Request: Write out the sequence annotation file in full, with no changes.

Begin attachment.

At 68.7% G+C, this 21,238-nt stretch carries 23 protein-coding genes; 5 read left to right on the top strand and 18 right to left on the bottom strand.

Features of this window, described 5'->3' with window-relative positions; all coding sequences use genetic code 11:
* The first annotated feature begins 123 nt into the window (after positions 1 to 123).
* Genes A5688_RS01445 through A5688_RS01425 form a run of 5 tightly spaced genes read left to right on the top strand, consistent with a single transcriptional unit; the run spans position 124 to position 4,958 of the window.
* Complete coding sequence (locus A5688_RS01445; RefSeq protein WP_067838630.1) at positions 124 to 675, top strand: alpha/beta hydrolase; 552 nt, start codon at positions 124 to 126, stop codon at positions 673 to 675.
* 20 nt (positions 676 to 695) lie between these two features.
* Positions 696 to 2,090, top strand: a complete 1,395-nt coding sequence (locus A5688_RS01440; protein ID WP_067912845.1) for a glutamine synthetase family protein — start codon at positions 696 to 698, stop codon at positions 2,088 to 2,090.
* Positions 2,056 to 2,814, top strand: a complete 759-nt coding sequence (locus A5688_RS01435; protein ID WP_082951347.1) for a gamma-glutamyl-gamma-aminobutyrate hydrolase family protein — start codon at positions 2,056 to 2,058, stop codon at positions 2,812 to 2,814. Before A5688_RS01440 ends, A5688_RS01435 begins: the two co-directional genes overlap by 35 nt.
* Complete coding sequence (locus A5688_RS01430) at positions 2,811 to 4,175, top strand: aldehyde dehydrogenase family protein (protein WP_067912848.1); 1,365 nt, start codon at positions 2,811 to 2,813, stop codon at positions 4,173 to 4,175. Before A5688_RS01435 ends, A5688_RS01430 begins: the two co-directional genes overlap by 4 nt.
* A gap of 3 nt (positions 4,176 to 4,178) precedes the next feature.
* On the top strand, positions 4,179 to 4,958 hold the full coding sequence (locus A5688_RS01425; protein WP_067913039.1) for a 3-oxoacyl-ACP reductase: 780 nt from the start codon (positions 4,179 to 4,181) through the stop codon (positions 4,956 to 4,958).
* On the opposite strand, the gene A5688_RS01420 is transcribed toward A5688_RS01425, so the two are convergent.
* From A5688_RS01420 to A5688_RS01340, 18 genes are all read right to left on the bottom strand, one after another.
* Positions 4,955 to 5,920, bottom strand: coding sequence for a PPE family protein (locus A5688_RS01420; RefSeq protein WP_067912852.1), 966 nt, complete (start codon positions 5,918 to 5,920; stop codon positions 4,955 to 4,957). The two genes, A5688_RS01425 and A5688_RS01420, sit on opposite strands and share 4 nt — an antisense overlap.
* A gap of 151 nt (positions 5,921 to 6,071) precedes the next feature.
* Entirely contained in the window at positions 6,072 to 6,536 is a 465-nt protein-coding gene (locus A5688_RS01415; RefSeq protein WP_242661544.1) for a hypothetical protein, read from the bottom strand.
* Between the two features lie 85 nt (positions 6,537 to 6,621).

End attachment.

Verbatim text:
At 68.7% G+C, this 21,238-nt stretch carries 23 protein-coding genes; 5 read left to right on the top strand and 18 right to left on the bottom strand.

Features of this window, described 5'->3' with window-relative positions; all coding sequences use genetic code 11:
* The first annotated feature begins 123 nt into the window (after positions 1 to 123).
* Genes A5688_RS01445 through A5688_RS01425 form a run of 5 tightly spaced genes read left to right on the top strand, consistent with a single transcriptional unit; the run spans position 124 to position 4,958 of the window.
* Complete coding sequence (locus A5688_RS01445; RefSeq protein WP_067838630.1) at positions 124 to 675, top strand: alpha/beta hydrolase; 552 nt, start codon at positions 124 to 126, stop codon at positions 673 to 675.
* 20 nt (positions 676 to 695) lie between these two features.
* Positions 696 to 2,090, top strand: a complete 1,395-nt coding sequence (locus A5688_RS01440; protein ID WP_067912845.1) for a glutamine synthetase family protein — start codon at positions 696 to 698, stop codon at positions 2,088 to 2,090.
* Positions 2,056 to 2,814, top strand: a complete 759-nt coding sequence (locus A5688_RS01435; protein ID WP_082951347.1) for a gamma-glutamyl-gamma-aminobutyrate hydrolase family protein — start codon at positions 2,056 to 2,058, stop codon at positions 2,812 to 2,814. Before A5688_RS01440 ends, A5688_RS01435 begins: the two co-directional genes overlap by 35 nt.
* Complete coding sequence (locus A5688_RS01430) at positions 2,811 to 4,175, top strand: aldehyde dehydrogenase family protein (protein WP_067912848.1); 1,365 nt, start codon at positions 2,811 to 2,813, stop codon at positions 4,173 to 4,175. Before A5688_RS01435 ends, A5688_RS01430 begins: the two co-directional genes overlap by 4 nt.
* A gap of 3 nt (positions 4,176 to 4,178) precedes the next feature.
* On the top strand, positions 4,179 to 4,958 hold the full coding sequence (locus A5688_RS01425; protein WP_067913039.1) for a 3-oxoacyl-ACP reductase: 780 nt from the start codon (positions 4,179 to 4,181) through the stop codon (positions 4,956 to 4,958).
* On the opposite strand, the gene A5688_RS01420 is transcribed toward A5688_RS01425, so the two are convergent.
* From A5688_RS01420 to A5688_RS01340, 18 genes are all read right to left on the bottom strand, one after another.
* Positions 4,955 to 5,920, bottom strand: coding sequence for a PPE family protein (locus A5688_RS01420; RefSeq protein WP_067912852.1), 966 nt, complete (start codon positions 5,918 to 5,920; stop codon positions 4,955 to 4,957). The two genes, A5688_RS01425 and A5688_RS01420, sit on opposite strands and share 4 nt — an antisense overlap.
* A gap of 151 nt (positions 5,921 to 6,071) precedes the next feature.
* Entirely contained in the window at positions 6,072 to 6,536 is a 465-nt protein-coding gene (locus A5688_RS01415; RefSeq protein WP_242661544.1) for a hypothetical protein, read from the bottom strand.
* Between the two features lie 85 nt (positions 6,537 to 6,621).